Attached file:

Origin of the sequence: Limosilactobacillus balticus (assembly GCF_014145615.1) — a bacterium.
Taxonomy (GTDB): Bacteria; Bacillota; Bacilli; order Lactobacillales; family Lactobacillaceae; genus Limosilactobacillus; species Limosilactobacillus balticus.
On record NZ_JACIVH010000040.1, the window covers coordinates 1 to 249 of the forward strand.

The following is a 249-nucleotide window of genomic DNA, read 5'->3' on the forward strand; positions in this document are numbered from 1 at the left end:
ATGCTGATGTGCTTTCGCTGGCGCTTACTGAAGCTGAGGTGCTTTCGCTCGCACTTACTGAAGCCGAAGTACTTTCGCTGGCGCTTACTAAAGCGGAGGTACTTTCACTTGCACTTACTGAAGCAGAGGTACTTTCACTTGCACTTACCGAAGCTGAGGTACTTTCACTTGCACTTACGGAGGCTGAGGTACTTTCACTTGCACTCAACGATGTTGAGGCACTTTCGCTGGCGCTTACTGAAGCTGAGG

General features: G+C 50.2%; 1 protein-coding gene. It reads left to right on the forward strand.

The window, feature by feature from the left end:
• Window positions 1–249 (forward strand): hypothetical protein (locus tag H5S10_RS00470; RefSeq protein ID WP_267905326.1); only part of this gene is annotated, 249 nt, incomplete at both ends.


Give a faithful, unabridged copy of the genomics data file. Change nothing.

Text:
Origin of the sequence: Limosilactobacillus balticus (assembly GCF_014145615.1) — a bacterium.
Taxonomy (GTDB): Bacteria; Bacillota; Bacilli; order Lactobacillales; family Lactobacillaceae; genus Limosilactobacillus; species Limosilactobacillus balticus.
On record NZ_JACIVH010000040.1, the window covers coordinates 1 to 249 of the forward strand.

The following is a 249-nucleotide window of genomic DNA, read 5'->3' on the forward strand; positions in this document are numbered from 1 at the left end:
ATGCTGATGTGCTTTCGCTGGCGCTTACTGAAGCTGAGGTGCTTTCGCTCGCACTTACTGAAGCCGAAGTACTTTCGCTGGCGCTTACTAAAGCGGAGGTACTTTCACTTGCACTTACTGAAGCAGAGGTACTTTCACTTGCACTTACCGAAGCTGAGGTACTTTCACTTGCACTTACGGAGGCTGAGGTACTTTCACTTGCACTCAACGATGTTGAGGCACTTTCGCTGGCGCTTACTGAAGCTGAGG

General features: G+C 50.2%; 1 protein-coding gene. It reads left to right on the forward strand.

The window, feature by feature from the left end:
• Window positions 1–249 (forward strand): hypothetical protein (locus tag H5S10_RS00470; RefSeq protein ID WP_267905326.1); only part of this gene is annotated, 249 nt, incomplete at both ends.